It’s great to see practices you believe in being used in far off areas. Case in point: Wales, England. Sandfield Comprehensive School in southern Wales serves students in a high poverty area and was under threat of being closed because of it’s performance. While many practices were implemented to address the needs of the students, one of the key strategies was the use of data. Large swaths of data was generated and viewable by relevant staff in real time. Attendance, assessment, disciplinary action, all in real time and meaningful to front line and relevant support staff. Over time, as teachers and staff entered more data about each students, the data became richer and deeper providing a comprehensive view of each student. Accordingly over time, this provided for more informed decision making when it came time to address the needs of students from an individual or system wide basis. Because this database is locally constructed and maintained it can also be adjusted to meet the needs of the entire system. For more information about how this school made the turn around go to http://bit.ly/1zpDm60
Do you work in a culture with a sense of urgency or a sense of crisis? What is the difference? Jim Collins, author of
, briefly describes the negative impact of working with a sense of crisis. In a sense of crisis, organizations run from one solution to the next wildly grasping at “silver bullets” to “save” the organization. A sense of crisis focuses upon avoiding impending doom. Over time this creates cynicism rather than purpose of action. A sense of urgency emphasizes the need to get things done to be the best.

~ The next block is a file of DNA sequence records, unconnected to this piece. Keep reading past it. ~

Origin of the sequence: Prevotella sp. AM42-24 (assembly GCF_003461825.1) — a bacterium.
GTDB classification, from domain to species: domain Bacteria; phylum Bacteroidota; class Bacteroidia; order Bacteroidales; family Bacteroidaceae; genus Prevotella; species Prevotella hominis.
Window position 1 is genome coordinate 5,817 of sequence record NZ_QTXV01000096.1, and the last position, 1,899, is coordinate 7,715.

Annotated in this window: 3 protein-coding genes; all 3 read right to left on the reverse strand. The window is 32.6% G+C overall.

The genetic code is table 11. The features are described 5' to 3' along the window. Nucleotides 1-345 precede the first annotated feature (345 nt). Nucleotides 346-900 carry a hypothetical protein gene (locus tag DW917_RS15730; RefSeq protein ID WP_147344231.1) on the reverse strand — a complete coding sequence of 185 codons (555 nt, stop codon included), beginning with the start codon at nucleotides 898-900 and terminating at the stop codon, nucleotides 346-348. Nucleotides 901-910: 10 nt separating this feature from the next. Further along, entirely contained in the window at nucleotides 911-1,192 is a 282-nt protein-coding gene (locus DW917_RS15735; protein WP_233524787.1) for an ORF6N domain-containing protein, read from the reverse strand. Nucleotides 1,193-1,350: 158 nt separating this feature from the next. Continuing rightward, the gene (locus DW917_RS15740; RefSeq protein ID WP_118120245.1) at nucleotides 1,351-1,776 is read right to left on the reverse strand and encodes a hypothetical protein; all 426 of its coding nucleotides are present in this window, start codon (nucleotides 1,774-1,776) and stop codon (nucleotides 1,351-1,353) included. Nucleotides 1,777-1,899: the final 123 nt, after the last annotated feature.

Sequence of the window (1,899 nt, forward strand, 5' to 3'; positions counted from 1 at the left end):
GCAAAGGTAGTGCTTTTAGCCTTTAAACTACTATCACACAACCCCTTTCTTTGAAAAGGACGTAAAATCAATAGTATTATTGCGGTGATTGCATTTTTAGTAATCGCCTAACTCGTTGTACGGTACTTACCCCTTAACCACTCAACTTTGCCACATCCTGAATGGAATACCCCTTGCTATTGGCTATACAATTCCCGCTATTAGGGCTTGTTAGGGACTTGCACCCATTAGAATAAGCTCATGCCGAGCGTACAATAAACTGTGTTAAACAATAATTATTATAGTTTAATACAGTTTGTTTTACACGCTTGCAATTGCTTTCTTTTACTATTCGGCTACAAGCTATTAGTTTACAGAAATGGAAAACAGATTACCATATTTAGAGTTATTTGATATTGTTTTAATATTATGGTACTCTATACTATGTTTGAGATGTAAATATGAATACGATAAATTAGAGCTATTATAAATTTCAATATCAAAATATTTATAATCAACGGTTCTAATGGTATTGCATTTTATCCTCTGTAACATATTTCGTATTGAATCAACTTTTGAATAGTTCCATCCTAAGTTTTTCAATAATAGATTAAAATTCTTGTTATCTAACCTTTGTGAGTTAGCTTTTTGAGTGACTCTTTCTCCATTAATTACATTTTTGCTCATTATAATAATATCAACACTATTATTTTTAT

ASCD had a thought provoking article on virtual coaching. The idea is basically that the coach would use technology do “drop in” to a classroom to conduct classroom observations. It suggest the following equipment for teachers a) wide angle webcam b)bluetooth adapter c) bluetooth headset and for the coach a)external HD b)headset with microphone c) webcam and microphone. The idea being that the teacher could recieve real time feedback as the coach watches the classroom in action. I like this idea because it addresses one of the basic problems with current classroom observations i.e., that the observer can often change the behavior of the classroom by the simple fact of being in the room. With a Virtual Coach the drops in via a webcam the visit becomes truly unobtrusive. I think this would also lead to increased productivity by the coach and teachers as the coach can easily visit multiple classrooms in the same time it would take the coach to visit one classroom and then walk to the next classroom.
However, I would not advocate dropping in without the teachers prior knowledge. If this were to be used to “spy” on teachers, I think that the program would be counter-productive as any advantage would be eliminated by creating an unhealthy school environment.